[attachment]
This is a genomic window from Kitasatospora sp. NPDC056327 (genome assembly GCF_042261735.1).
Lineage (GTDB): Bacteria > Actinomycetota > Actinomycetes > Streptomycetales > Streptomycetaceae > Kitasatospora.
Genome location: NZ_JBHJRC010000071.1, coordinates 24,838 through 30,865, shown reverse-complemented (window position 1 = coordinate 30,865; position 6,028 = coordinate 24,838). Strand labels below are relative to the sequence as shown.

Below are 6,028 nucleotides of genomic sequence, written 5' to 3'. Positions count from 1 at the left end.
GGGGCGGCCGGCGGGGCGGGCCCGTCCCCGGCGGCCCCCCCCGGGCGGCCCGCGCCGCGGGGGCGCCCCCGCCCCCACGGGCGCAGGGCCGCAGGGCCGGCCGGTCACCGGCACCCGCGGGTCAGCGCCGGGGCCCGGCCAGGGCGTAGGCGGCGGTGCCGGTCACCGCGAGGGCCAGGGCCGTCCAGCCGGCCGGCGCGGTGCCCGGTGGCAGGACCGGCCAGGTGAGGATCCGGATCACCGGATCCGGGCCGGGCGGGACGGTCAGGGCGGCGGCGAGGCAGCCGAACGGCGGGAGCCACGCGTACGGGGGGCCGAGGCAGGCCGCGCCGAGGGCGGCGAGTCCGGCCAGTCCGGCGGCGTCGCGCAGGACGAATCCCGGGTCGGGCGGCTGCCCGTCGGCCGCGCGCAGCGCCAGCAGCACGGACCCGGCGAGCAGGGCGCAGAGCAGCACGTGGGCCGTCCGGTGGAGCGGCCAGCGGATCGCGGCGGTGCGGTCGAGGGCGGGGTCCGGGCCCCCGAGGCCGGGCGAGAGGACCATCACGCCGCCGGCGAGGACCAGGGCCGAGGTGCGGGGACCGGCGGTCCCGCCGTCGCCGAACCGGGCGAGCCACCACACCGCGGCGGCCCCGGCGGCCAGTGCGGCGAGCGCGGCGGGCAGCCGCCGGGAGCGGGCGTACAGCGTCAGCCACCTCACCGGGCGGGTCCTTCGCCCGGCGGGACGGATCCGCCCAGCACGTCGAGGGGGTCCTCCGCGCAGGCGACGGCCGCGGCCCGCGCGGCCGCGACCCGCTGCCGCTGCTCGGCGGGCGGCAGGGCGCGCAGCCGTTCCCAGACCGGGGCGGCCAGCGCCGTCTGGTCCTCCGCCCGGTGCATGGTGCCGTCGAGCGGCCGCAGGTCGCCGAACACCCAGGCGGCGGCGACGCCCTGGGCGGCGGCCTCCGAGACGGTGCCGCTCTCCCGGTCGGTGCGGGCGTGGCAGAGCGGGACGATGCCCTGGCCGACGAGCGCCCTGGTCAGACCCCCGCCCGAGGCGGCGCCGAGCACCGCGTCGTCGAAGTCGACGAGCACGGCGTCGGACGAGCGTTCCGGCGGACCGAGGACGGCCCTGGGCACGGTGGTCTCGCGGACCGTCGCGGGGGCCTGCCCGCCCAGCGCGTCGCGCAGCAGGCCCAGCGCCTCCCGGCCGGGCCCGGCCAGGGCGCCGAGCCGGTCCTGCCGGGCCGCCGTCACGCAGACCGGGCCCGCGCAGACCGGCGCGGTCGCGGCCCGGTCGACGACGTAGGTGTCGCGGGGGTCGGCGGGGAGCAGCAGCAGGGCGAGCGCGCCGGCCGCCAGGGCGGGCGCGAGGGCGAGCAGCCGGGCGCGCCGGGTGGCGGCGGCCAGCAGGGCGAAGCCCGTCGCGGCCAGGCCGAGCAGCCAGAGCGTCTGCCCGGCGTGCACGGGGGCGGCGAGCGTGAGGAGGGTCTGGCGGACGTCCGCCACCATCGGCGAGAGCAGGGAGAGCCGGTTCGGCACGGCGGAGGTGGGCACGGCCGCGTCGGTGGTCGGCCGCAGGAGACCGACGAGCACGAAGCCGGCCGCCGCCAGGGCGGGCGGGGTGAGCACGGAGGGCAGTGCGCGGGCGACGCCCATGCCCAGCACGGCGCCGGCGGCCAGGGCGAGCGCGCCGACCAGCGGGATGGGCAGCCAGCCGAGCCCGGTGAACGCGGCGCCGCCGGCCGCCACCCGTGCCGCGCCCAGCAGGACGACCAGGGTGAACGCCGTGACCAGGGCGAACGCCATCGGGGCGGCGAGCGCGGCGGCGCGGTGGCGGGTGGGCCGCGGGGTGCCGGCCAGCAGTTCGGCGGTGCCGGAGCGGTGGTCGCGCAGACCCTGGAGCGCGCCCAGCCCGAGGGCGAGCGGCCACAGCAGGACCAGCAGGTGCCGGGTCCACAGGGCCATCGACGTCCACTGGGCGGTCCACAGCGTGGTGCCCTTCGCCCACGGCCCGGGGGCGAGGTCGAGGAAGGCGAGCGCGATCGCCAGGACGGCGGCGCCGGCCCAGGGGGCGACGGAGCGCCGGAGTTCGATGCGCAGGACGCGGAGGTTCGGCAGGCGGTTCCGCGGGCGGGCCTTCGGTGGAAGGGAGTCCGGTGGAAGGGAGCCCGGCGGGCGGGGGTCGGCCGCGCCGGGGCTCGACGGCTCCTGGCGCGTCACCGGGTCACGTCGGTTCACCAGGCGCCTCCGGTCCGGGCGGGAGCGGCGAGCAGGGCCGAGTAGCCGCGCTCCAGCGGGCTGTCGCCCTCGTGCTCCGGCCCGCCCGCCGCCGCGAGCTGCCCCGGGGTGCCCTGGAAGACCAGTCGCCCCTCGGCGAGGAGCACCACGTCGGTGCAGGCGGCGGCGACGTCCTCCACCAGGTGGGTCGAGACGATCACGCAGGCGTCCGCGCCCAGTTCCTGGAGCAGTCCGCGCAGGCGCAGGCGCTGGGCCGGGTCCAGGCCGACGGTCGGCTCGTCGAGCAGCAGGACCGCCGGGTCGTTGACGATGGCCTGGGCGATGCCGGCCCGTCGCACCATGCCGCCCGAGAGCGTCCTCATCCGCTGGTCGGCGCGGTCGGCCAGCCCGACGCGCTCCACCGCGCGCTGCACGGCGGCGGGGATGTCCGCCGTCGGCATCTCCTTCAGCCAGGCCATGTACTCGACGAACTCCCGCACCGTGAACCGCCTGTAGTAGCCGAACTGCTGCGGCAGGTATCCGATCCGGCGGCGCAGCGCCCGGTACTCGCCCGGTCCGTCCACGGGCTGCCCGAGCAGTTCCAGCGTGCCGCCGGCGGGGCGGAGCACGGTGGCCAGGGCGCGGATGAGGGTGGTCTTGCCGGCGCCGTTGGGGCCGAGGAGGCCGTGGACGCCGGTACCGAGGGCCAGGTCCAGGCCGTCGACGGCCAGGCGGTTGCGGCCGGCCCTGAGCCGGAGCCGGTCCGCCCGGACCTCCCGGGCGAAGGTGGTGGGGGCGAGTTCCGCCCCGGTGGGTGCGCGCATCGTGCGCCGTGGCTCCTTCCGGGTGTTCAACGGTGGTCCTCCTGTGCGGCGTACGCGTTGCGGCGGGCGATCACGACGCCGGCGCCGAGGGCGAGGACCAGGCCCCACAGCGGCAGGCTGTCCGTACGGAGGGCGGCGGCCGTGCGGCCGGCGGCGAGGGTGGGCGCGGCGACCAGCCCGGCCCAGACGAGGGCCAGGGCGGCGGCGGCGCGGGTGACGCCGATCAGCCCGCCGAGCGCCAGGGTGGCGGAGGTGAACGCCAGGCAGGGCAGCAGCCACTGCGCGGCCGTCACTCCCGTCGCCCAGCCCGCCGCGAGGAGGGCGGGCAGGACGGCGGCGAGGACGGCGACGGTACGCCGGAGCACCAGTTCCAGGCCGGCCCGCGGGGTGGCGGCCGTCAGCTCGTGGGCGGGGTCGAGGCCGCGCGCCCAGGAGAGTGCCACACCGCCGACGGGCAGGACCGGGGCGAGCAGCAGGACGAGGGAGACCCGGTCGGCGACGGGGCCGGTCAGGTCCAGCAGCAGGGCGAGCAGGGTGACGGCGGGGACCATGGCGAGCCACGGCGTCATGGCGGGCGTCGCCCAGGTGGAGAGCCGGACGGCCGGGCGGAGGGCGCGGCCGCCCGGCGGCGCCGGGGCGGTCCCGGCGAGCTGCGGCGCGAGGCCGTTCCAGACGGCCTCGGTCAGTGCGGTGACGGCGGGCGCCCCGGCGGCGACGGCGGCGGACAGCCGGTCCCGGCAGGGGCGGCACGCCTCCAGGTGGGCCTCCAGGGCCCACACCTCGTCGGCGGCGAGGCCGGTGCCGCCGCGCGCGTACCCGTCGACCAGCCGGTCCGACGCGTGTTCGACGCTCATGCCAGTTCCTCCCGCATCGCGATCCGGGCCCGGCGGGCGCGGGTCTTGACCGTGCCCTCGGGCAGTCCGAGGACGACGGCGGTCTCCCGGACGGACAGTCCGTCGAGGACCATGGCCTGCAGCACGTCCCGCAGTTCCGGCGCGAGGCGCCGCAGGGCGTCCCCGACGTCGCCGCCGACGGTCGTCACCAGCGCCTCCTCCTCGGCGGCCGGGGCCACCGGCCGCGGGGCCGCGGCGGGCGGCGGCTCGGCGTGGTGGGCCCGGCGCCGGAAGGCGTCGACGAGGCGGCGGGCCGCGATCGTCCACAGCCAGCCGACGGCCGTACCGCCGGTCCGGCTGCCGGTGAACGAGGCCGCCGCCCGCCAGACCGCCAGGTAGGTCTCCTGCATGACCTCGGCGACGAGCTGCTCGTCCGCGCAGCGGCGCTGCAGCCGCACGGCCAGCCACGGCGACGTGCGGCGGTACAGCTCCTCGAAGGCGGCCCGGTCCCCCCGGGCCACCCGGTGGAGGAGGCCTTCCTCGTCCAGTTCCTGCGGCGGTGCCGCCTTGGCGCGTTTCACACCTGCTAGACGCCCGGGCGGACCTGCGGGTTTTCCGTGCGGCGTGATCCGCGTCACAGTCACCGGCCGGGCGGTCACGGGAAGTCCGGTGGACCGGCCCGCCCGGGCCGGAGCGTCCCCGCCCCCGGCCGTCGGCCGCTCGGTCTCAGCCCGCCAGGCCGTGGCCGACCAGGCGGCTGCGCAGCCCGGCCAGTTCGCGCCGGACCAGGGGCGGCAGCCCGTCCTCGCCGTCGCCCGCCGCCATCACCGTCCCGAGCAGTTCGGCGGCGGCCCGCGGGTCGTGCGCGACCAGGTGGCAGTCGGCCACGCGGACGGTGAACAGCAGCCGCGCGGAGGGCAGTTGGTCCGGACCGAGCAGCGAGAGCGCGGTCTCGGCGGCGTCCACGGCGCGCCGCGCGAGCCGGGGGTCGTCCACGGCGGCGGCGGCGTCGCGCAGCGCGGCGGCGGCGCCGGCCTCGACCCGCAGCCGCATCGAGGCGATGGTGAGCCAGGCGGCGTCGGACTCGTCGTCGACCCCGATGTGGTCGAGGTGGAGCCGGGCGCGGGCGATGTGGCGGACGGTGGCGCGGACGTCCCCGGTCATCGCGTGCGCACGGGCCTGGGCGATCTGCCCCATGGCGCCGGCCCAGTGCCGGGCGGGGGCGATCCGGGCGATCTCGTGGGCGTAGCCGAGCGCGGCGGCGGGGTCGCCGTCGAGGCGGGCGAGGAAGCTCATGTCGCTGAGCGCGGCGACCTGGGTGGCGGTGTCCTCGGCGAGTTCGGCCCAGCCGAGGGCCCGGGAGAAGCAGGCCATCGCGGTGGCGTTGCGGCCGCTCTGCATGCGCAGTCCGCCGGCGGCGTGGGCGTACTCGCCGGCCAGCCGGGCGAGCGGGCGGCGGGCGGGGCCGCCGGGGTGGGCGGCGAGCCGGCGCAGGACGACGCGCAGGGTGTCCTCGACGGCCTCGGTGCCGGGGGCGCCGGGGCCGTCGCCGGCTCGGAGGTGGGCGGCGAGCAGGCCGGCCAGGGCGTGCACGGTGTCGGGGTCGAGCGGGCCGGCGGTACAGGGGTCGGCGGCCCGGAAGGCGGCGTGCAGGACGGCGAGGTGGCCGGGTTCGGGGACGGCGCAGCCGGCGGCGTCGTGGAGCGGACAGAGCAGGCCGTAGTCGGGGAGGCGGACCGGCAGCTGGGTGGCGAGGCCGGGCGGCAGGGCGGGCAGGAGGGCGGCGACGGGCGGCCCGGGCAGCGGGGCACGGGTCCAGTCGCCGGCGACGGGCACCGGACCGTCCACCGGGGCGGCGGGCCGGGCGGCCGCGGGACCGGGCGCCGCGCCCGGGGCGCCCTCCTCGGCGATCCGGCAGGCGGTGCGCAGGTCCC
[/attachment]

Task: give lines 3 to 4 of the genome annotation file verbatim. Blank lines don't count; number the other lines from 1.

Genome location: NZ_JBHJRC010000071.1, coordinates 24,838 through 30,865, shown reverse-complemented (window position 1 = coordinate 30,865; position 6,028 = coordinate 24,838). Strand labels below are relative to the sequence as shown.

Below are 6,028 nucleotides of genomic sequence, written 5' to 3'. Positions count from 1 at the left end.